Practica

The GMHP at Columbia offers a range of practica experiences that are coordinated with the GMHP’s on-going general research programs. There are a variety of practica opportunities for individuals at different stages of their career. Details on current opportunities are provided below. This page will be updated continuously as new opportunities become available.

Please Note: Applicants must be enrolled Columbia graduate students in Psychology or Public Health to apply.

GMHP WHO ICD-11 Collaboration Practica Opportunities

Please Note: We are no longer accepting applications for 2016.

The GMHP WHO ICD-11 Collaboration offers opportunities for individuals at all stages of their careers to engage in pioneering work in the areas of diagnosis, culture and psychopathology and health services delivery. This collaboration offers the opportunity to engage with mental health professionals from around the globe. Click the button below or visit the Research section of our website to learn more about this research collaboration:

WHO ICD-11 Field Studies Internshipclick link to download a detailed description

GMHP WHO ICD-11 Collaboration

Africa Mental Health Foundation Practica Opportunities

The GMHP has an ongoing collaboration with the Africa Mental Health Foundation (AMHF) [more], which is headquartered in Nairobi, Kenya, and directed by Dr. David Ndetei. The collaboration includes research investigations that address clinical priorities in the region as well as educational and training exchanges between our programs. AMHF is a non-governmental organization, operating in Kenya and the entire East African region and is now the premier Mental Health Research and Resource Centre in the region. Click the button below or visit the Research section of our website to learn more about this collaboration and potential practica opportunities:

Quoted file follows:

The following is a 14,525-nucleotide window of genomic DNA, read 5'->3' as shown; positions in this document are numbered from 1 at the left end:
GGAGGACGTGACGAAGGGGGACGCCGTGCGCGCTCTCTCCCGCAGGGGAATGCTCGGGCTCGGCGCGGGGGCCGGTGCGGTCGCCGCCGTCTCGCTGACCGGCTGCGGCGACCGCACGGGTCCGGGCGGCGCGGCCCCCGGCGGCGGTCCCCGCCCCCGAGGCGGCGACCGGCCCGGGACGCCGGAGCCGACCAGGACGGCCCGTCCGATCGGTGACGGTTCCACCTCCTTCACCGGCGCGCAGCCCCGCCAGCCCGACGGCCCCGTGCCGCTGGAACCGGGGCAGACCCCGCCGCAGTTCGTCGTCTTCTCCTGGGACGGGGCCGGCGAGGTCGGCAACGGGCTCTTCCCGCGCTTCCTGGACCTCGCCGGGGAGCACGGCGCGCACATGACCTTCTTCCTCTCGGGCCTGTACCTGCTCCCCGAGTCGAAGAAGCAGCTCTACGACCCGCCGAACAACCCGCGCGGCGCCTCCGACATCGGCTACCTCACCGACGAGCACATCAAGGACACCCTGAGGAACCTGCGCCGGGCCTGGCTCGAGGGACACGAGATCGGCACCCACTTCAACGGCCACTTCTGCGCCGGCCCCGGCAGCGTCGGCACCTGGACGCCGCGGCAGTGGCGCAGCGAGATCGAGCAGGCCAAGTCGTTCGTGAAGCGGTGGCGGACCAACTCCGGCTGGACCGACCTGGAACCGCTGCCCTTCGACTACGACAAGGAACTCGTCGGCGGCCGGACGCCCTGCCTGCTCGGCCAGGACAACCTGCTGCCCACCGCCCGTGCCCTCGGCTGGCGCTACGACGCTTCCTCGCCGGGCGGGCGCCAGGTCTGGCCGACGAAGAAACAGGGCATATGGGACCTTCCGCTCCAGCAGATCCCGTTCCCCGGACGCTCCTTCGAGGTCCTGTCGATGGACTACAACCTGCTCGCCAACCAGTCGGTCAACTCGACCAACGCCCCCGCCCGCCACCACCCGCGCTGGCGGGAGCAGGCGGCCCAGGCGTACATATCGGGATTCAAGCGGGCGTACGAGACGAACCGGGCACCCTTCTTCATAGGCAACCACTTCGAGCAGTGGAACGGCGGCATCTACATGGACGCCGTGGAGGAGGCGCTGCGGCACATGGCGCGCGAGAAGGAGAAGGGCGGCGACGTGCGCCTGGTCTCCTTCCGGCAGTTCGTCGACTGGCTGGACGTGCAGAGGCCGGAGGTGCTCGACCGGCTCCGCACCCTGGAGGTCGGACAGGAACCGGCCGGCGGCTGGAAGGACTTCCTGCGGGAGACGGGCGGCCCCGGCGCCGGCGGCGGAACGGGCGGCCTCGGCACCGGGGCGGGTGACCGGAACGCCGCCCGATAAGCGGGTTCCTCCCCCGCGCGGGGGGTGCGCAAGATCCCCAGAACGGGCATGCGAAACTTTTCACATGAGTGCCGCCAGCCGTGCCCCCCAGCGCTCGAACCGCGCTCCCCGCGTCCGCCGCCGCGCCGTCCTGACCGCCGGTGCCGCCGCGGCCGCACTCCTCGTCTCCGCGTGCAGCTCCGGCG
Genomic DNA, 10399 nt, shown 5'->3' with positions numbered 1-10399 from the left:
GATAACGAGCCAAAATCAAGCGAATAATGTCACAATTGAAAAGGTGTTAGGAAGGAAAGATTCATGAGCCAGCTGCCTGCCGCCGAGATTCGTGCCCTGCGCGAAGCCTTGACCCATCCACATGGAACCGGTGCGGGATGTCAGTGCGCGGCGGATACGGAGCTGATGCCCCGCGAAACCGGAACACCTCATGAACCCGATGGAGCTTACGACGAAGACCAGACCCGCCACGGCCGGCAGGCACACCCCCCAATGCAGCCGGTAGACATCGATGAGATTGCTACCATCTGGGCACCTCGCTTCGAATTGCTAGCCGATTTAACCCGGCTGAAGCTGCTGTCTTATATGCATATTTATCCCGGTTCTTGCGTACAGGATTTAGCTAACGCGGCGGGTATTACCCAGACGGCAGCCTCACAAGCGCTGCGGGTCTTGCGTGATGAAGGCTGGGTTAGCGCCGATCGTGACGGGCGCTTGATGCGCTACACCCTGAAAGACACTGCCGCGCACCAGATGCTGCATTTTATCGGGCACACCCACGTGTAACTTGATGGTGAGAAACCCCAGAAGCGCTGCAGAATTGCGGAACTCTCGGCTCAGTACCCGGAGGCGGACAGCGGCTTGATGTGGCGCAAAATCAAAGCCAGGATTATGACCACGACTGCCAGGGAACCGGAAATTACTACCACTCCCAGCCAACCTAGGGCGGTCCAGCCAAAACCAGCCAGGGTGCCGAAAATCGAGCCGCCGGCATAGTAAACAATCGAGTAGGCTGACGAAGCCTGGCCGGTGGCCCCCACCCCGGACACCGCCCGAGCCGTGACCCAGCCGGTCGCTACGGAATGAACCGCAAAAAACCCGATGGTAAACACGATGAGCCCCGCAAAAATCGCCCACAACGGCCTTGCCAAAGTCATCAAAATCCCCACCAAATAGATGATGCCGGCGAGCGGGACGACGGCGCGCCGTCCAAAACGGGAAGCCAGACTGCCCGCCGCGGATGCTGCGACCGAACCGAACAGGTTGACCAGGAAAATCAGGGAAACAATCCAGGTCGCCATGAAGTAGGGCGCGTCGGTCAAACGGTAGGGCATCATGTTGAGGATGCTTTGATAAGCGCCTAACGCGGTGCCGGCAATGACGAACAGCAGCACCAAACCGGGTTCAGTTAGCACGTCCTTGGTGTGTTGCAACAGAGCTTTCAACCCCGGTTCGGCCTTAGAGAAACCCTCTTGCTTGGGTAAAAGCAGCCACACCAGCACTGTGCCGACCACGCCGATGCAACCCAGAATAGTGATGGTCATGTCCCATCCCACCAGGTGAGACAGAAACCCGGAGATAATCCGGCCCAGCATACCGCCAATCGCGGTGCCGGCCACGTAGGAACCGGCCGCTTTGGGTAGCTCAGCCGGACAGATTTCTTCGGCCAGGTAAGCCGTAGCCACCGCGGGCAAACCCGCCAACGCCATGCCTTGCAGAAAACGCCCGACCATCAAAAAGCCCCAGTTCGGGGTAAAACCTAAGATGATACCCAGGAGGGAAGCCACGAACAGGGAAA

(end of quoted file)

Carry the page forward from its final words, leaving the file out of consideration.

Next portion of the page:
AMHF Capacity Building and Advocacy Internshipclick link to download a detailed description

GMHP AMHF Collaboration

Qualitative Analysis Opportunities

Over the past five years New York State has heavily expanded its efforts to integrate care through various initiatives funded at either the federal or state level. Data is used to identify structural, process, and contextual factors that help or hinder uptake of integration initiatives at different phases of the implementation process (i.e. at adoption, capacity-building, maturation and maintenance). In addition, the study will conduct key informant interviews at sites using the other mechanisms to integrate care to identify contrast factors that may be relevant to the implementation of integration through different means.Click the button below or visit the division website to learn more about this collaboration and potential practica opportunities:

Improving the Physical Health of People with Serious Mental Illness: A Qualitative Analysis click link to download a detailed description

Division of Mental Health Services and Policy Research, Columbia Psychiatry

Evaluating Child Friendly Spaces in Emergencies

In an effort to address the need for an evidence base on the effectiveness of Child Friendly Spaces (CFS), World Vision International and Columbia University have partnered in a research and learning project. The project focuses on documenting the impact of CFSs on children’s social and emotional wellbeing, sense of security and protection and – where appropriate – acquisition of skills and competencies. A series of six action-learning studies has been completed across a range of geographical contexts as well as types of emergencies (slow onset, rapid onset, conflict, natural disaster) to document the protective and restorative effectiveness of CFSs and identify good practice in design and implementation of interventions.